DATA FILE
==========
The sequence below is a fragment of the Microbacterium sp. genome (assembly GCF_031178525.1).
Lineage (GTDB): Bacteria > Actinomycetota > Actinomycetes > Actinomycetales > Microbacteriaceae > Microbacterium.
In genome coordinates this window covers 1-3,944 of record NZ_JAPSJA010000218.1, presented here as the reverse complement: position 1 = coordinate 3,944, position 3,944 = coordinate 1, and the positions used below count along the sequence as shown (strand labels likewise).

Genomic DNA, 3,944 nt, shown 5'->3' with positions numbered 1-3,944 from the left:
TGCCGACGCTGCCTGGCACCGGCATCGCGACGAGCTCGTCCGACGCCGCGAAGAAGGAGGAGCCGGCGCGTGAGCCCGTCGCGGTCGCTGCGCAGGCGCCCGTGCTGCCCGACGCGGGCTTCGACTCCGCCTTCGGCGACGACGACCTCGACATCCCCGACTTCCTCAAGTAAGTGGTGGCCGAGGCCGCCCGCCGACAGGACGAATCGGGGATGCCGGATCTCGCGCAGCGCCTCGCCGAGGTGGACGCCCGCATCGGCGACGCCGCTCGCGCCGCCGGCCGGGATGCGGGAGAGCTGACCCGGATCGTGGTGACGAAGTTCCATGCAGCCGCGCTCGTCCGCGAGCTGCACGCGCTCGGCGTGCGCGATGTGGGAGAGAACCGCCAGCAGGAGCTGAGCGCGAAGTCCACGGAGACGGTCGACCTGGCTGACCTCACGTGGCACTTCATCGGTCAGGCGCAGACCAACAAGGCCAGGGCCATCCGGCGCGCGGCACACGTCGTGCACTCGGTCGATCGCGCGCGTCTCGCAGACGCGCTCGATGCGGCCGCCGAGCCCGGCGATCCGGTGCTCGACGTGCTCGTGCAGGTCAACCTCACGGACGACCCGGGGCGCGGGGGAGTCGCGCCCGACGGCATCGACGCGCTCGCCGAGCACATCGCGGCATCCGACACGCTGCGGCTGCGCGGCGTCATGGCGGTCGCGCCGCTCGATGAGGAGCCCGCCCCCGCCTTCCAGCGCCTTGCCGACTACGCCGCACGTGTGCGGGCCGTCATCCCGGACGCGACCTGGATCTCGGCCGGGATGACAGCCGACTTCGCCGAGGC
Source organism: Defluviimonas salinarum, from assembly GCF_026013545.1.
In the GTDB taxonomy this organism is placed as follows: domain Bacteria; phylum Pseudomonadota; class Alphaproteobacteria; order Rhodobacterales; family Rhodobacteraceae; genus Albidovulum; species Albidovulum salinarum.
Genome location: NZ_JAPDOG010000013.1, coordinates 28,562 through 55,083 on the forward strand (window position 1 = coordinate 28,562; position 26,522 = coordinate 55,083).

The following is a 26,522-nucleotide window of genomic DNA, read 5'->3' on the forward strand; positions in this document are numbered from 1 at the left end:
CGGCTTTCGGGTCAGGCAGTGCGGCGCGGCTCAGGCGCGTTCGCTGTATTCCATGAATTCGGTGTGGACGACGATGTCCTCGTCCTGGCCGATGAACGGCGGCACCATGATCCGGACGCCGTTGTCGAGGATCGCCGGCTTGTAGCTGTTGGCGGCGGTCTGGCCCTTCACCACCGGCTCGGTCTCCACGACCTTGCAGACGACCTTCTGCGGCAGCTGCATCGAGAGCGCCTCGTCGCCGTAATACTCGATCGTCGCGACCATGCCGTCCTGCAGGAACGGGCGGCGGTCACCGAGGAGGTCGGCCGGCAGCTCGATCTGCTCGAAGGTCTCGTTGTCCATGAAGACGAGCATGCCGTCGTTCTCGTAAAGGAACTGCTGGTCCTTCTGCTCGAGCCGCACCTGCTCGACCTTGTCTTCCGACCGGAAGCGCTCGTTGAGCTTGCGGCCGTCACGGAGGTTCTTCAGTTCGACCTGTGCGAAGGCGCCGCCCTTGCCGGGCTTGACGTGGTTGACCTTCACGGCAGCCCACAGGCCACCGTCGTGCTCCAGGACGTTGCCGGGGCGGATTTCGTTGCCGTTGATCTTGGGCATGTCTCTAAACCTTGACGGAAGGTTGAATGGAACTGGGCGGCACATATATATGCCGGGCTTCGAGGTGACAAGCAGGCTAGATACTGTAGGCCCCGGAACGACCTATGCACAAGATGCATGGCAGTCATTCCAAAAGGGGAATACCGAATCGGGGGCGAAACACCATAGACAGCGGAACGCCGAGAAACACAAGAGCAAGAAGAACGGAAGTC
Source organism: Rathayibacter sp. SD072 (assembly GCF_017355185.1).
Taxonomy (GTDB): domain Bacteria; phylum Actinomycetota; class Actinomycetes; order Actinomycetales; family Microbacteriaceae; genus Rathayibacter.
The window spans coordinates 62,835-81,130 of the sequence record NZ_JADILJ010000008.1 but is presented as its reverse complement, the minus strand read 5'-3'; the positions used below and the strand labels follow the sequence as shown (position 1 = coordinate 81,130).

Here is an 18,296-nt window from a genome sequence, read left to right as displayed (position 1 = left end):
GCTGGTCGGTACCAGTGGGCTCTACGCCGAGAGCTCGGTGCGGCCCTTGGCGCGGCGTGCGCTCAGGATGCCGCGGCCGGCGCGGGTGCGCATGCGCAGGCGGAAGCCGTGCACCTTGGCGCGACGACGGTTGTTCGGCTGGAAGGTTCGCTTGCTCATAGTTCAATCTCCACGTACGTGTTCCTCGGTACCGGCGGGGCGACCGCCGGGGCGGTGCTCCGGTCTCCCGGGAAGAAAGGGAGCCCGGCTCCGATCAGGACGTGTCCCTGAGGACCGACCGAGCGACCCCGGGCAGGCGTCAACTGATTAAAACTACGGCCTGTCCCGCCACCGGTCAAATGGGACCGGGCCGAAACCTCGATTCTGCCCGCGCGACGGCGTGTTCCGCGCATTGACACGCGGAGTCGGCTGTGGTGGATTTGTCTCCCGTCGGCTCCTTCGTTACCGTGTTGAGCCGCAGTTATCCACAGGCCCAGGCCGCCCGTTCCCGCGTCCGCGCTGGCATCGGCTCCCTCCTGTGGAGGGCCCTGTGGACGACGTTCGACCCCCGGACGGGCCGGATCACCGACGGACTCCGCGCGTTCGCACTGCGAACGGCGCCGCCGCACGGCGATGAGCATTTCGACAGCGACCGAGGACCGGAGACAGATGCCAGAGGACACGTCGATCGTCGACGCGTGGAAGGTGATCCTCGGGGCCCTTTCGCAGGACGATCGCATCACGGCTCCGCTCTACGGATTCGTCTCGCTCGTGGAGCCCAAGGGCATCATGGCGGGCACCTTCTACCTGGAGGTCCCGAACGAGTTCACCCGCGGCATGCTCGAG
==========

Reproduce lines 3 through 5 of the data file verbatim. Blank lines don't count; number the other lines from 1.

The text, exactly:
In genome coordinates this window covers 1-3,944 of record NZ_JAPSJA010000218.1, presented here as the reverse complement: position 1 = coordinate 3,944, position 3,944 = coordinate 1, and the positions used below count along the sequence as shown (strand labels likewise).

Genomic DNA, 3,944 nt, shown 5'->3' with positions numbered 1-3,944 from the left:
TGCCGACGCTGCCTGGCACCGGCATCGCGACGAGCTCGTCCGACGCCGCGAAGAAGGAGGAGCCGGCGCGTGAGCCCGTCGCGGTCGCTGCGCAGGCGCCCGTGCTGCCCGACGCGGGCTTCGACTCCGCCTTCGGCGACGACGACCTCGACATCCCCGACTTCCTCAAGTAAGTGGTGGCCGAGGCCGCCCGCCGACAGGACGAATCGGGGATGCCGGATCTCGCGCAGCGCCTCGCCGAGGTGGACGCCCGCATCGGCGACGCCGCTCGCGCCGCCGGCCGGGATGCGGGAGAGCTGACCCGGATCGTGGTGACGAAGTTCCATGCAGCCGCGCTCGTCCGCGAGCTGCACGCGCTCGGCGTGCGCGATGTGGGAGAGAACCGCCAGCAGGAGCTGAGCGCGAAGTCCACGGAGACGGTCGACCTGGCTGACCTCACGTGGCACTTCATCGGTCAGGCGCAGACCAACAAGGCCAGGGCCATCCGGCGCGCGGCACACGTCGTGCACTCGGTCGATCGCGCGCGTCTCGCAGACGCGCTCGATGCGGCCGCCGAGCCCGGCGATCCGGTGCTCGACGTGCTCGTGCAGGTCAACCTCACGGACGACCCGGGGCGCGGGGGAGTCGCGCCCGACGGCATCGACGCGCTCGCCGAGCACATCGCGGCATCCGACACGCTGCGGCTGCGCGGCGTCATGGCGGTCGCGCCGCTCGATGAGGAGCCCGCCCCCGCCTTCCAGCGCCTTGCCGACTACGCCGCACGTGTGCGGGCCGTCATCCCGGACGCGACCTGGATCTCGGCCGGGATGACAGCCGACTTCGCCGAGGC